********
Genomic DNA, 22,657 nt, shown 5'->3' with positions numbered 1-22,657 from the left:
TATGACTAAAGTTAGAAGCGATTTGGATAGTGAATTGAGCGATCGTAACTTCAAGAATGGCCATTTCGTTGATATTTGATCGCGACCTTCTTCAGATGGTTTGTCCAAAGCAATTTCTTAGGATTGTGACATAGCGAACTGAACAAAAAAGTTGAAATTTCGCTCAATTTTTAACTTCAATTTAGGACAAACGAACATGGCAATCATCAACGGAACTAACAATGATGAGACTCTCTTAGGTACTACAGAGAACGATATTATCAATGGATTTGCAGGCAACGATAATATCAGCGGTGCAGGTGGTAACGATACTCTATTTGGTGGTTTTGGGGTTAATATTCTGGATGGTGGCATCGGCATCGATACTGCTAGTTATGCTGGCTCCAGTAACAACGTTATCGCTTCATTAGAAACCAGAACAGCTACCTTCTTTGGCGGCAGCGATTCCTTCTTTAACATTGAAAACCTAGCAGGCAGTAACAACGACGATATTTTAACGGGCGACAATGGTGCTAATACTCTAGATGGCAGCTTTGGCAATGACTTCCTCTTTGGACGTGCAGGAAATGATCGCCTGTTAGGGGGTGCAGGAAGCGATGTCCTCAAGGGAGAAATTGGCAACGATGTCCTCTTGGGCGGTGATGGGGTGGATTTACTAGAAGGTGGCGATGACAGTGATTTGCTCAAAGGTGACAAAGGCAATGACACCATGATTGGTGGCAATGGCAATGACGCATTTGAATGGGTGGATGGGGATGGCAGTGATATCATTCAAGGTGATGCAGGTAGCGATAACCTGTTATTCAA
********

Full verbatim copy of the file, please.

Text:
Genomic DNA, 22,657 nt, shown 5'->3' with positions numbered 1-22,657 from the left:
TATGACTAAAGTTAGAAGCGATTTGGATAGTGAATTGAGCGATCGTAACTTCAAGAATGGCCATTTCGTTGATATTTGATCGCGACCTTCTTCAGATGGTTTGTCCAAAGCAATTTCTTAGGATTGTGACATAGCGAACTGAACAAAAAAGTTGAAATTTCGCTCAATTTTTAACTTCAATTTAGGACAAACGAACATGGCAATCATCAACGGAACTAACAATGATGAGACTCTCTTAGGTACTACAGAGAACGATATTATCAATGGATTTGCAGGCAACGATAATATCAGCGGTGCAGGTGGTAACGATACTCTATTTGGTGGTTTTGGGGTTAATATTCTGGATGGTGGCATCGGCATCGATACTGCTAGTTATGCTGGCTCCAGTAACAACGTTATCGCTTCATTAGAAACCAGAACAGCTACCTTCTTTGGCGGCAGCGATTCCTTCTTTAACATTGAAAACCTAGCAGGCAGTAACAACGACGATATTTTAACGGGCGACAATGGTGCTAATACTCTAGATGGCAGCTTTGGCAATGACTTCCTCTTTGGACGTGCAGGAAATGATCGCCTGTTAGGGGGTGCAGGAAGCGATGTCCTCAAGGGAGAAATTGGCAACGATGTCCTCTTGGGCGGTGATGGGGTGGATTTACTAGAAGGTGGCGATGACAGTGATTTGCTCAAAGGTGACAAAGGCAATGACACCATGATTGGTGGCAATGGCAATGACGCATTTGAATGGGTGGATGGGGATGGCAGTGATATCATTCAAGGTGATGCAGGTAGCGATAACCTGTTATTCAA